Next, Allen on old-age (“Probablement je suis plus tranquille maintenant“) – 69 – (he can’t resist making the sexual pun! ) – “older and wiser’ – Allen reads his poem “Autumn Leaves” (from Cosmopolitan Greetings), first in French (“Feuilles d’automne”) then in its original English (“..happy not yet to be a corpse”). This is followed by a typically ribald throw-away ditty, (a recording of) “Cherry Blues” (mixing oral sex and heart-failure!) – & more talk of aging (and the aging of his friends – the relative good health of the octogenarian William Burroughs – Allen notes Burroughs’ current circumstances, his house by the lake (in Lawrence, Kansas), his painting, and his writing (a new book, Mon Education, focusing on dreams about to appear – Allen himself notes his commitment to writing down his dreams)

The next segment has Allen noting his engagement with Surrealism and the Surrealists that were in New York in the late 1940’s – in the company of, among others, Lebel’s father, Robert Lebel – (“et (importantly) le magasin VVV“) – Andre Breton, Marcel Duchamp, Benjamin Péret… (“Duchamp et Man Ray adoré Allen Ginsberg”, Lebel points out) – also later visits in Paris, he notes, with Tristan Tzara, Louis Ferdinand Céline, Henri Michaux..
Allen is asked about poetry and intellectualism (en Anglais, on dit “head-trip”..ou abstraite, ou généralisée..“), and points to another, alternative, tradition drawing from William Carlos Williams and Whitman – and blues – and jazz (Ornette Coleman, for example – “Et nous avons travaillé avec ces musiciens de temps en temps“) – and, significantly, Beat involvement in Oriental studies (Zen, Buddhism, meditation, etc, etc)) – “(C’est) une classe différente de l’intellectualité” – He’s asked about religion (speaks of Buddhist impermanence – (“I don’t think there is a heaven. I would not want to be condemned to go to heaven forever…that sounds like Hell!”) – On ne peut pas entrer le fleuve un fois! (purposefully mis-translating Heraclitus, Allen credits that bon mot to Gregory Corso) – You can’t step into the same river..once!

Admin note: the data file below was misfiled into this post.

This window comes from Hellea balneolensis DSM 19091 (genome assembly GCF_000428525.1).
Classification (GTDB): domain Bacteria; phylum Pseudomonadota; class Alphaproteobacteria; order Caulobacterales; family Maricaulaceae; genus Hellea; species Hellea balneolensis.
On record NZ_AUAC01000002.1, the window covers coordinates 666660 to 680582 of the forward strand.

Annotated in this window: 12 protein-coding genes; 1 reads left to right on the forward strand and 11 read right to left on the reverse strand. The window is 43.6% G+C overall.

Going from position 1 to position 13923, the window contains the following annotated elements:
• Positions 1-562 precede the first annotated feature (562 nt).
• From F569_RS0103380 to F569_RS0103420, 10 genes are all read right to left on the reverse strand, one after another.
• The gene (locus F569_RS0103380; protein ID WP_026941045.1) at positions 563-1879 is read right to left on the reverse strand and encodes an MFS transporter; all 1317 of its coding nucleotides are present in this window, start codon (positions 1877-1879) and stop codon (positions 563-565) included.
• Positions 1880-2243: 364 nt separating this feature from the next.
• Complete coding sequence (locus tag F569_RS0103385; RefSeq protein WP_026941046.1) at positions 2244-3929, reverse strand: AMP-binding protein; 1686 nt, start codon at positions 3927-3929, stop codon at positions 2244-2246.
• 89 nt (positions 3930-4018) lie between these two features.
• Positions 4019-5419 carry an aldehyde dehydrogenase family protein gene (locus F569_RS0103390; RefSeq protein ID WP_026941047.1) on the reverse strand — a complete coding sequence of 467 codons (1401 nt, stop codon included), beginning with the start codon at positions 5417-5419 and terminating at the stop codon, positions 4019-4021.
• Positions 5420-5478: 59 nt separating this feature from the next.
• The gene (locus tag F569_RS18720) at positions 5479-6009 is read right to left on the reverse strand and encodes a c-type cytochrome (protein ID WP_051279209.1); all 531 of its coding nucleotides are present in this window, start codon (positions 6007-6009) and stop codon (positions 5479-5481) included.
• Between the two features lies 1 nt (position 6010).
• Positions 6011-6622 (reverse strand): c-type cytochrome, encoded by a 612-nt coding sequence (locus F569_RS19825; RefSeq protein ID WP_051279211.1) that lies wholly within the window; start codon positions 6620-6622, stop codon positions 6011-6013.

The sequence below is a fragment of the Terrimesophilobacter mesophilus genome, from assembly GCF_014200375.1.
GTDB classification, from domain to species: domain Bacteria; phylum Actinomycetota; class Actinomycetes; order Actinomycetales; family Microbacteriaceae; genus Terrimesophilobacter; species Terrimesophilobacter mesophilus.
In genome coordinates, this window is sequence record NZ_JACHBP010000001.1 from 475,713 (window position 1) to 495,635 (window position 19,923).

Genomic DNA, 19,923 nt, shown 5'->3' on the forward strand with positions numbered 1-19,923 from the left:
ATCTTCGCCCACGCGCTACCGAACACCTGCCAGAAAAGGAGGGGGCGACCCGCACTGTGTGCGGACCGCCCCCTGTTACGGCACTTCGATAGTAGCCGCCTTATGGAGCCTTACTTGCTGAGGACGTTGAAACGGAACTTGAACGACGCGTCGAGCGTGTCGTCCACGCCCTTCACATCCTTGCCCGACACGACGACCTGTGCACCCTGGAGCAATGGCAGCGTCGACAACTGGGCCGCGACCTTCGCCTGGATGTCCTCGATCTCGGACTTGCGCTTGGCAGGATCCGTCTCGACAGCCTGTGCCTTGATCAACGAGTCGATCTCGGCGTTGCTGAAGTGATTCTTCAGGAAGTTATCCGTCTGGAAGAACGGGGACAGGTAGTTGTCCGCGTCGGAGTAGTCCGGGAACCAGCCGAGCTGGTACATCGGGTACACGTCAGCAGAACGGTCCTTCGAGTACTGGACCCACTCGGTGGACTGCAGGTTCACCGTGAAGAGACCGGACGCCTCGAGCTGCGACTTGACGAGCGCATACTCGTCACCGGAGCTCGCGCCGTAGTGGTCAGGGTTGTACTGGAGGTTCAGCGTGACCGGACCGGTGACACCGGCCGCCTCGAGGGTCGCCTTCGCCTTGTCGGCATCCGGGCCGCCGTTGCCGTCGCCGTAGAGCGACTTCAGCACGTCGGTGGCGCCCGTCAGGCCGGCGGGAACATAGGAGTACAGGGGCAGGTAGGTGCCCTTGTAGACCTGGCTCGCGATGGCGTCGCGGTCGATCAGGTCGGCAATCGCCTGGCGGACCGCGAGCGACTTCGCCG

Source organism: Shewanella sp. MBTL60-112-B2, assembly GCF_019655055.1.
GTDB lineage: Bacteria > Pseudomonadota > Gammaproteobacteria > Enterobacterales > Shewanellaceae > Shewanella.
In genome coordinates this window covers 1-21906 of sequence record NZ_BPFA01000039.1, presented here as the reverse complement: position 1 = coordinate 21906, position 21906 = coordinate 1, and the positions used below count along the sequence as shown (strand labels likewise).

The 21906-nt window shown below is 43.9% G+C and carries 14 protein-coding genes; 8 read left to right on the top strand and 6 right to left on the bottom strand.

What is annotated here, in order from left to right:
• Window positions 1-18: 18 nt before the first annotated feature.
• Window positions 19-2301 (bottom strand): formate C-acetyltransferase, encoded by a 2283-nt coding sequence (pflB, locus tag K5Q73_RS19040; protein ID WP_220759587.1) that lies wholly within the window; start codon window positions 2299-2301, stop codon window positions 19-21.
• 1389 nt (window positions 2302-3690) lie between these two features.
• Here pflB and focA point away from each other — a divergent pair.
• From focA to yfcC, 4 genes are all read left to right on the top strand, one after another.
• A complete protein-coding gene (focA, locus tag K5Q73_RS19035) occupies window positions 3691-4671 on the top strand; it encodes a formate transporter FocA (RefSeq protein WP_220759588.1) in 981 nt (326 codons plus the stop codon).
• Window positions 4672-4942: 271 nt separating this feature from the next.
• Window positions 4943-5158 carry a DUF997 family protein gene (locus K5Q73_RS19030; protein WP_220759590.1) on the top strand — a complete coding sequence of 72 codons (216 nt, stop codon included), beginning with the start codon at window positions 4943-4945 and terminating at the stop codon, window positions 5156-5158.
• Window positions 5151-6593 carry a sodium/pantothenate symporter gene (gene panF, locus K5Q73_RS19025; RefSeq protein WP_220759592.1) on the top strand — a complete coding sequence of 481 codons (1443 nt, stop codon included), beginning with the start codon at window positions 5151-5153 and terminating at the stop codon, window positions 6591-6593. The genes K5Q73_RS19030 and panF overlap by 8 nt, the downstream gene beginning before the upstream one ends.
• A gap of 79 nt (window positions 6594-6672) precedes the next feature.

The last approximately 15 minutes (starting 41:45) are taken up with an uninterrupted reading (in English) of “Howl” (accompanied by the Kronos Quartet) – reason enough to be listening to the broadcast.

Jean Jacques Lebel is currently organizing a multi-media presentation, dedicated to Allen and the Beat Generation which will take place in the Spring of next year, simultaneously at the Centre Pompidou-Metz, Les Champs Libres de Rennes, the Studio National des Arts Contemporains, Le Fresnoy,and ZKM (Zentrum fur Kunst und Medientechnologie), Karlsruhe.

Lebel writes: “No art on the walls, no linear discourse, but a maze of screens on which films, video-clips, photos, text, will be projected with or without sound. The overall effect I’m looking for is a “psychedelic jungle” offering the viewers the possibility to dance through a sensual experience of Beat poetry. At least three screens will have seating arrangements and a computerized “menu” from which visitors will be able to choose the films or clips they want to see, or see again..This is a very ambitious project..”

It will open on May 31, 2013.